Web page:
Date: Tuesday 1 November 2011
Venue: Lecture Hall
Green roofs, artificial mountains and geological forms; buildings you walk on or over; networks of ramps and warped surfaces; buildings that carve into the ground or landscapes lifted high into the air: all these are commonplace in architecture today. New technologies, new design techniques and a demand for enhanced environmental performance have provoked a rethinking of architecture’s traditional relationship to the ground. Some of today’s most innovative buildings no longer occupy a given site but instead, construct the site itself. Landform Building examines the many manifestations of landscape and ecology in contemporary architectural practice: not as a cross-disciplinary phenomenon (architects working in the landscape) but as new design techniques, new formal strategies and technical problems within architecture.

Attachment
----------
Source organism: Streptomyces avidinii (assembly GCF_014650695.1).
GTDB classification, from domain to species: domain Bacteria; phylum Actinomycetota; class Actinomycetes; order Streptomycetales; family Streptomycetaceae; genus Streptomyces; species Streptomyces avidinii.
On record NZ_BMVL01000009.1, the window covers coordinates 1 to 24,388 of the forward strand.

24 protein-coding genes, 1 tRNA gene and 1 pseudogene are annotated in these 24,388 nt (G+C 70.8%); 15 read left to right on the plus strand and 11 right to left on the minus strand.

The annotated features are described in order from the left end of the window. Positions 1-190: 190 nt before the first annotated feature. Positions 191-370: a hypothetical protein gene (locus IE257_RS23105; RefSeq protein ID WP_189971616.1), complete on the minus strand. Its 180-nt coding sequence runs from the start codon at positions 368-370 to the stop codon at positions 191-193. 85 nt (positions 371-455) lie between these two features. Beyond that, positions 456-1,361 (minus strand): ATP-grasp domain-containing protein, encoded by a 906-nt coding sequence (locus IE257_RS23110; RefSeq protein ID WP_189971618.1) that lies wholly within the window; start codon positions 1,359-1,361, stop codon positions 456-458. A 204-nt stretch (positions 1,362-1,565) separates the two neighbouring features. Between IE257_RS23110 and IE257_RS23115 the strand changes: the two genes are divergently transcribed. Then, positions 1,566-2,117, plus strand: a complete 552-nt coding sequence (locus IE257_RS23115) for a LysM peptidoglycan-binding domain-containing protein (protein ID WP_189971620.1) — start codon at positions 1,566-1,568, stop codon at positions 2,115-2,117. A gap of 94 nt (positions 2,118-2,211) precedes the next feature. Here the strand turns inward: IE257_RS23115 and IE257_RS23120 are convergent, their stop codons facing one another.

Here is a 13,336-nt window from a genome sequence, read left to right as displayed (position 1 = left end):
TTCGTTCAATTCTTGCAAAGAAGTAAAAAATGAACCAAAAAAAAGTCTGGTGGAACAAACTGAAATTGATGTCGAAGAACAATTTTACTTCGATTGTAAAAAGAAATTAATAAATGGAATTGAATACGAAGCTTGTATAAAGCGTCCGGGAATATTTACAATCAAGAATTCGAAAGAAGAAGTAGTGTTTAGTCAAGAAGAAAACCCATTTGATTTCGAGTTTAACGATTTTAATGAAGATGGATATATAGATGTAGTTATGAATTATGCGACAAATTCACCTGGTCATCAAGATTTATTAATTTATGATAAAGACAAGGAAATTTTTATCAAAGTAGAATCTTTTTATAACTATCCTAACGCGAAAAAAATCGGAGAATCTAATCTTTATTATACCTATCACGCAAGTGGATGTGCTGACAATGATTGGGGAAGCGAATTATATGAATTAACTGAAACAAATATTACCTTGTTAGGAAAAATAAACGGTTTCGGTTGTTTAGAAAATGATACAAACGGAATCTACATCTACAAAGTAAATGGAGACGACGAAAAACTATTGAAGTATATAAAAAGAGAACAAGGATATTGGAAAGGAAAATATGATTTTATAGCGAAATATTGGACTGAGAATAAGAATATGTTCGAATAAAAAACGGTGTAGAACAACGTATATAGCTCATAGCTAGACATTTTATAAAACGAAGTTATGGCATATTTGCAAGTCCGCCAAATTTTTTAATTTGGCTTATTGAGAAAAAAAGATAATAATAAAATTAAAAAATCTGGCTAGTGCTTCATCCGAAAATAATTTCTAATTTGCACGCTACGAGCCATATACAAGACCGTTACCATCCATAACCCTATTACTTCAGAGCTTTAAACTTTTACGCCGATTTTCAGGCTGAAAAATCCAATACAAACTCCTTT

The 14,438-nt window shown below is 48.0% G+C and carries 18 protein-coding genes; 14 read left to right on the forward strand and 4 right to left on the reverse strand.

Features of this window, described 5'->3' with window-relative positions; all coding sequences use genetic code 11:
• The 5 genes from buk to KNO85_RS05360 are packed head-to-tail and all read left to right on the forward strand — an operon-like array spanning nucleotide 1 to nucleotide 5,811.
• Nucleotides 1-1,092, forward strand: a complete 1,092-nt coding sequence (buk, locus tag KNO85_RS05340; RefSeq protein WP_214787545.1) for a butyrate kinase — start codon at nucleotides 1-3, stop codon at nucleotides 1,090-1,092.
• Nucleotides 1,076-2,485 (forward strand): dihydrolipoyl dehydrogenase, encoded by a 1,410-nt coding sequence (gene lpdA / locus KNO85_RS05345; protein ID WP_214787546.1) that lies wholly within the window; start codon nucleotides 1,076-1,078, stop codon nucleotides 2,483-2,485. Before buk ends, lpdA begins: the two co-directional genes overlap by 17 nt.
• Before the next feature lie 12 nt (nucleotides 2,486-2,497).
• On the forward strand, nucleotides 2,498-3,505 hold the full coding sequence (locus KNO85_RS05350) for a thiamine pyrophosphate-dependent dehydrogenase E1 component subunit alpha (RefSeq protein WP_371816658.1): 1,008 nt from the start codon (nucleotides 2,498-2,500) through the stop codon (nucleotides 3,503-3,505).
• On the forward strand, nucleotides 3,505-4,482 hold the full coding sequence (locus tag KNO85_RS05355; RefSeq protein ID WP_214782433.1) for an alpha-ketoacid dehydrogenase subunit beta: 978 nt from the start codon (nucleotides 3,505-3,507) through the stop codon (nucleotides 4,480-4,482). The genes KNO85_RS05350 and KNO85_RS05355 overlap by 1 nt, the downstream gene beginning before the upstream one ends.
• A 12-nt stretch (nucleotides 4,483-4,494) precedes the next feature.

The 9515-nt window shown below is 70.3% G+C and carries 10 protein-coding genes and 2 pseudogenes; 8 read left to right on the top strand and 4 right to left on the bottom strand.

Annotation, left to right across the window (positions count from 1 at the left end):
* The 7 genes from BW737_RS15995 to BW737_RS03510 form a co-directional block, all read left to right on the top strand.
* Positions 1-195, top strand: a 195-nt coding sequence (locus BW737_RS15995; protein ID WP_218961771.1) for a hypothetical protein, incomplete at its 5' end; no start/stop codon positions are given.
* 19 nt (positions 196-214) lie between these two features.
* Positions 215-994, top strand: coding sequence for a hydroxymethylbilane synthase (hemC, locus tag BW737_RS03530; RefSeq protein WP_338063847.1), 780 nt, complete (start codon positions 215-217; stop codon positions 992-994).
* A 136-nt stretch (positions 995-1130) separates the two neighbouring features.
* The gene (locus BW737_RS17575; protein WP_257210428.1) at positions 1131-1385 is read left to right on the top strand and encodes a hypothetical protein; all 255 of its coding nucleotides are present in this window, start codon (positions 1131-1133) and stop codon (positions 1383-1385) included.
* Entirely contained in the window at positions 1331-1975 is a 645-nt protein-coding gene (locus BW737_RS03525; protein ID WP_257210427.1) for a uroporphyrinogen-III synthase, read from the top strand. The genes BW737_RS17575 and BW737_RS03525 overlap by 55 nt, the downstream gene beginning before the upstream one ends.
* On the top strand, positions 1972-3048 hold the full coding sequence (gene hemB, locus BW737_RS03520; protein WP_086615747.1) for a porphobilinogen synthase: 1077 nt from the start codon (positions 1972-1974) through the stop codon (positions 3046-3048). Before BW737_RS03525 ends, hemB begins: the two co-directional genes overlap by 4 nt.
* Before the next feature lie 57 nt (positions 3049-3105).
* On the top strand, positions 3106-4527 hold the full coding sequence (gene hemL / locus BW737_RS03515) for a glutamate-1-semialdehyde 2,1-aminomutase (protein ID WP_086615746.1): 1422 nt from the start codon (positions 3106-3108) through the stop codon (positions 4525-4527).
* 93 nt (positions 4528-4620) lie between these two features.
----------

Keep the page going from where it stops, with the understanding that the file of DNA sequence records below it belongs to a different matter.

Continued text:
Stan Allen is an architect working in New York and dean of the School of Architecture at Princeton University. He holds degrees from Brown University, The Cooper Union and Princeton. He has taught at Harvard, Columbia and Princeton, and his architectural firm SAA/Stan Allen Architect has realised buildings and urban projects in the US, South America and Asia. Responding to the complexity of the modern city in creative ways, Stan Allen has developed an extensive catalogue of innovative design strategies, in particular looking at field theory, landscape architecture and ecology as models to revitalise the practices of urban design. In 2008 he received a P/A Award for the Taichung Gateway Park and a Faith and Form Award for the CCV Chapel; in 2009 he received a P/A Award for the Yan-Ping Waterfront in Taipei, an AIA Award for the CCV Chapel, the John Q Hejduk Award, and an Academy Award in Architecture from the American Academy of Arts and Letters; in 2010, his building for Paju Book City in Korea received an AIA Award. In 2011, the Taichung InfoBox was recognised with a P/A Award, and AIA Awards from New York City, New York state and the Tri-State Region. In addition to numerous articles and project reviews, his architectural work is published in Points + Lines: Diagrams and Projects for the City, (Princeton Architectural Press 2001) and his essays in Practice: Architecture, Technique and Representation (Routledge, 2008). His most recent book is the edited volume Landform Building: Architecture’s New Terrain, Published by Lars Müller in 2011.
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